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OpenAI Bans AI Tools For Political Campaigns: Voting Rights For Humans Only

Last Updated January 17, 2024 1:12 PM
Samantha Dunn
Last Updated January 17, 2024 1:12 PM

    Key Takeaways

  • OpenAI has laid out its policies around using its tools in campaigning.
  • Transparency is a key focus for the creators of ChatGPT.
  • AI can negatively impact democratic principles if guardrails are not in place.

In a blog  post titled “How OpenAI is approaching 2024 worldwide elections” the AI research organization outlines its commitment to preventing abuse, providing transparency on AI-generated content, and improving access to accurate voting information.

OpenAI, the company behind ChatGPT, says they want to ensure that their tools are not used to “undermine the democratic process”.

The Politics of AI

In the run-up to the global 2024 elections, OpenAI has said it will not allow people to use its tech to build applications for political campaigns and lobbying, and will not allow applications that deter people from participation in democratic processes. OpenAI is also working with the National Association of Secretaries of State (NASS), and will direct users to non-partisan website CanIVote.org when asked specific voting-related questions.

The concerns around AI usage as a political tool are centered around its access to large amounts of data, machine learning abilities, and its potential for disinformation and misinformation. Another key concern is AI’s potential to undermine democratic values  by perpetuating and amplifying social inequalities. A 2023 briefing  document by the European Parliament outlines how AI poses multiple risks to democracies by equipping malicious entities with a “wide variety of techniques to influence public opinion”.

The research paper cited a UNESCO  study that underlined how AI has the potential to improve the democratic process through educational tools that could empower citizens to participate in politics, as well as supporting the overall policymaking process by generating more value across its various stages. The paper concluded that “despite its benefits, AI has the potential to affect the democratic process in a negative way”.

Calls For Transparency

As Artificial Intelligence is increasingly used in our everyday lives, its potential to infiltrate all aspects of our political, social, and economic realities has led to a key focus on its regulation.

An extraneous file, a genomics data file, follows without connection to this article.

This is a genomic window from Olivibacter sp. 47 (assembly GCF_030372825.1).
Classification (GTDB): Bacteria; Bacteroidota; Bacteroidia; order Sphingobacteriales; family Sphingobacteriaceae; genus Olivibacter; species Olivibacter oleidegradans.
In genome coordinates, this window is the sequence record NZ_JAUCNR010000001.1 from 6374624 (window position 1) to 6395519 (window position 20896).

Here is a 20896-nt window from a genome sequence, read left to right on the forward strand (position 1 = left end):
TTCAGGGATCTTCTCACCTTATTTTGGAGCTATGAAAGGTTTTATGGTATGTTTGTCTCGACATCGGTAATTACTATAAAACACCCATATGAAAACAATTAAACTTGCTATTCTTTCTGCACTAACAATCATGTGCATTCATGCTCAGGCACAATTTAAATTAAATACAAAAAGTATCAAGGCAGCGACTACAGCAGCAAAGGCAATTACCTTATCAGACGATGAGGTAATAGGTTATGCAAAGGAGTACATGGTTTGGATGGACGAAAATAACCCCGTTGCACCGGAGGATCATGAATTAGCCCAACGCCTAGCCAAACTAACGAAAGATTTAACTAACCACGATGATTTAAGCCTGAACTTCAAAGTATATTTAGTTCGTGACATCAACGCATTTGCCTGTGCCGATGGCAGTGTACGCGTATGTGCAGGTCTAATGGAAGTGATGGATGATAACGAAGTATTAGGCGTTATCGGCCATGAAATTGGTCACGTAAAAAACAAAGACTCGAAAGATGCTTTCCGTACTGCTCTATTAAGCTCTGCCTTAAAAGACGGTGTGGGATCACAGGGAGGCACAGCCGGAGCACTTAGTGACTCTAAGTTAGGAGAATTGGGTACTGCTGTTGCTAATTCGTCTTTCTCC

OpenAI underlined their commitment to improving transparency across their tech, stating they would be focusing on “better transparency around image provenance—including the ability to detect which tools were used to produce an image—can empower voters to assess an image with trust and confidence in how it was made. As well as “misleading “deepfakes”, scaled influence operations, or chatbots impersonating candidates”.

Elon Musk chimed in on Twitter, responding to OpenAI’s snapshot of how they are preparing for 2024’s worldwide elections, tweeting “please make sure that you minimize political bias”.

Tech Leaders Warn of AI Risks

Elon Musk is an early commentator on the risks of AI, famously comparing the dangers of AI to nuclear weapons, and sharing his strong views in several Tweets  over the past several years.

Speaking at the AI Safety Summit  at Bletchley Park, the tech mogul said that “AI is one of the biggest threats to humanity” in a conversation with UK Prime Minister Rishi Sunak.

Other tech leaders directly working in the field of Artificial Intelligence have also expressed their commitment to taking AI risks seriously, notably OpenAI’s Sam Altman who signed  a statement created by The Center for AI Safety (CAIS) titled “Mitigating the risk of extinction from AI should be a global priority alongside other societal-scale risks such as pandemics and nuclear war”.

AI Trending at Davos 2024

With AI as a key focus at the World Economic Forum, regulators and industry leaders have joined to discuss AI’s impact on global democracy as well as its risks and benefits. Brad Smith, Microsoft President, joined Davos to discuss the future of AI governance, while Google’s Ruth Porat talked about the need for robust cybersecurity.

There is a consensus by many regulators and industry leaders that AI has the potential to threaten the global processes humans have put in place to protect their rights. Although OpenAI has outlined its proactive stance on AI moderation and its plans to put safeguards in place that protect democratic principles, the full scope of AIs risk is still not clear.

Discussions surrounding these risks, as well as the benefits of AI, will continue to take place at Davos 2024.

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